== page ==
Ukraine's courts may get a much-needed facelift soon. The president recently submitted a bill
that would relaunch the most vital parts of judicial reform. In particular, the High Qualification Commission of Judges (HQCJ) that failed to clean up Ukraine's dirty courts is set to be relaunched.
The country's judicial system remains one of the least trusted public institutions and a major obstacle to foreign direct investment. For years, civil society harshly criticized the HQCJ and the High Council of Judges (HCJ) for greenlighting untrustworthy judges to the highest judicial positions and impeding the reform process. If these authorities are properly restarted, Ukraine has a chance of finally fixing its judiciary and creating a competitive environment for business.
But the process must be done right this time. After the Revolution of Dignity, efforts to reform these bodies failed. They resulted in a flawed selection process that made these bodies more dependent on the president and his administration.
The good news is that Ukraine can choose good judges, and we should do it again. The selection of judges to the specialized Anticorruption Court was a big success, especially compared to the alternatives. The "renewed" Supreme Court
contains at least 44 untrustworthy justices. What made the anticorruption court process so different? Independent, international experts had a right to veto bad candidates.
Now is the time to scale this model to the rest of the judicial system. However, we cannot make six international experts stay in Ukraine for several more years to vet thousands of Ukrainian judges. What we can do is include the international community in the selection of the HCJ and the HQCJ the same way we did with the Anticorruption Court. If we manage to select members of these judicial governance bodies that are at least as good as our new anticorruption judges, there will be no more need for direct international involvement.
Eighteen prominent Ukrainian NGOs agree
: our number one priority is to relaunch the HCJ and HQCJ with the participation of independent, international experts; half of the members of these selection bodies should be professional lawyers, journalists, and human rights experts recommended by civil society.
Both President Volodymyr Zelenskyy and his Servant of the People party have expressed support for involving international experts in the process. We must ensure that they do what they say, and we need the West to help us hold them accountable.
The road ahead will be hard, and we see at least three challenges.
First, parliament needs to pass the right legislation. There has been little public discussion of the bill, and every tiny detail matters. The slightest inconsistency regarding the selection process of the two judicial bodies may result them being captured by untrustworthy politicians again, and another reform opportunity wasted. There's another worrying sign: The composition of the commission
responsible for the development of the reform that the president just appointed is controversial. It is highly doubtful that the incumbent judges and HCJ members who are well represented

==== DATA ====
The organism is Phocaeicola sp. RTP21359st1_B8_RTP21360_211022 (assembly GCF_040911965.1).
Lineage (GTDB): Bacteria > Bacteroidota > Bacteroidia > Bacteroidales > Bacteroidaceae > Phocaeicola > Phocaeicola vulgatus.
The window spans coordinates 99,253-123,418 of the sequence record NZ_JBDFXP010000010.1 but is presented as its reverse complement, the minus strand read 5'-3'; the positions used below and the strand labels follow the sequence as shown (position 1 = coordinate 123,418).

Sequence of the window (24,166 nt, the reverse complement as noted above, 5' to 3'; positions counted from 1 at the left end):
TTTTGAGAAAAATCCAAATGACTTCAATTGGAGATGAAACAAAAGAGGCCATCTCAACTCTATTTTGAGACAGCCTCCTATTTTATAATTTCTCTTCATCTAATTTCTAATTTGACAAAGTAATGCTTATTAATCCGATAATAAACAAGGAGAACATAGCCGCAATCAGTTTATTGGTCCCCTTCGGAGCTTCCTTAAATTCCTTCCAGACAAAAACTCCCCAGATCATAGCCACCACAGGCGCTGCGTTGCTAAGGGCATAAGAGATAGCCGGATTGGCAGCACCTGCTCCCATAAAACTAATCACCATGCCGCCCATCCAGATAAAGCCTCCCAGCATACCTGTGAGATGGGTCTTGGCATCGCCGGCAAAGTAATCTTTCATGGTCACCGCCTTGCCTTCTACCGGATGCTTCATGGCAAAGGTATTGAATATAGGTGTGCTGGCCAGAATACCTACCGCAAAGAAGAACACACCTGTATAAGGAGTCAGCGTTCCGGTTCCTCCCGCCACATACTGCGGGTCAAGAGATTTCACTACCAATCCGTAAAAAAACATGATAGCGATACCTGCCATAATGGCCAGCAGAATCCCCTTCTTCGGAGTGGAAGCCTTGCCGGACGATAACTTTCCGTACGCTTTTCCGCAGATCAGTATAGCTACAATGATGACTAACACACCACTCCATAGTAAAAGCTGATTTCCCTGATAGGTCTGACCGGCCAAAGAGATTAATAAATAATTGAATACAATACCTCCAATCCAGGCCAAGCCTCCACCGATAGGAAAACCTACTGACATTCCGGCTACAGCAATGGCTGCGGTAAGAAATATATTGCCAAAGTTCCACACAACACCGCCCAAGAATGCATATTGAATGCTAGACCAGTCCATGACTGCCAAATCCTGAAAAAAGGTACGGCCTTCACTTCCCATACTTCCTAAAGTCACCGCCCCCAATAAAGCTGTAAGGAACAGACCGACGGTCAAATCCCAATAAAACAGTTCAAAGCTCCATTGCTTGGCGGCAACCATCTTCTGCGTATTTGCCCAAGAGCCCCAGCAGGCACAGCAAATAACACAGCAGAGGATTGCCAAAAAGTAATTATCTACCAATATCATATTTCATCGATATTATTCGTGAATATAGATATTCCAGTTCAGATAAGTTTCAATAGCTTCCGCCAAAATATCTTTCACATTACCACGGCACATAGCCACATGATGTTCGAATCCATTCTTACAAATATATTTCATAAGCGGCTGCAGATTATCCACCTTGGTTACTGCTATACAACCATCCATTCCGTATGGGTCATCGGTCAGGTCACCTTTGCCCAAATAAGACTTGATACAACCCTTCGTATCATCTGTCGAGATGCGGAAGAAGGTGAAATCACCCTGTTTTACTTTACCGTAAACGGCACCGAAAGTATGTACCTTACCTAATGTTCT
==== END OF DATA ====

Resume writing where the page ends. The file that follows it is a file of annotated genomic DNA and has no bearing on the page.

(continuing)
on the commission will bring much change.
Second, the president's silence to a recent scandal
involving notorious courts and judges is alarming. Weeks have passed since the National Anticorruption Bureau (NABU) revealed tapes in which judges of the District Administrative Court of Kyiv allegedly plot corruption schemes and put pressure on members of parliament, the ombudsperson, the Constitutional Court, and other authorities in order to get the desired decisions, including appointment of pliant members to the same HQCJ, they seek. However, both the president who rarely hesitates to comment on the misdeeds of public officials and his administration have remained silent.
However, the biggest controversy is the apparent lack of will to change the composition of the High Council of Justice, a constitutional body that has the final say in selecting, disciplining, and dismissing judges. The president's bill
does not provide for the effective renewal of the body (half of the commission tasked with the dismissal of its untrustworthy members consists of the HCJ members themselves). Moreover, the ongoing contest to the High Council of Justice to fill the president's two seats is not going smoothly either. The commission under the president recently shortlisted ten of 49 candidates. A few of the ten are judges and lawyers known for their independence and strong support for judicial reform. However, the most famous whistleblower judge, Larysa Holnyk
, surprisingly did not make
the final cut. No explanation was offered.
These could be signs that at least some parts of the president's office will resist cleaning up the courts as society demands.
However, if Zelenskyy and his team want to attract foreign investors and achieve 40 percent economy growth as the new Ukrainian Prime Minister Oleksiy Honcharuk vows
, there can be no half measures. The HQCJ and HCJ should be relaunched with the participation of the international community, and civil society has to have at least half of the seats on these bodies. The District Administrative Court of Kyiv should be liquidated, and the effective reassessment of judges should finally result in the dismissal of hundreds of untrustworthy judges.
Finally, the West has to unite behind these ideas and demand real change. There has been too much praise for ineffective "judicial reform" over the last five years. Now is time to change Ukraine's courts, and we can make it happen, so long as our Western friends speak out loudly and forcefully at the right moments.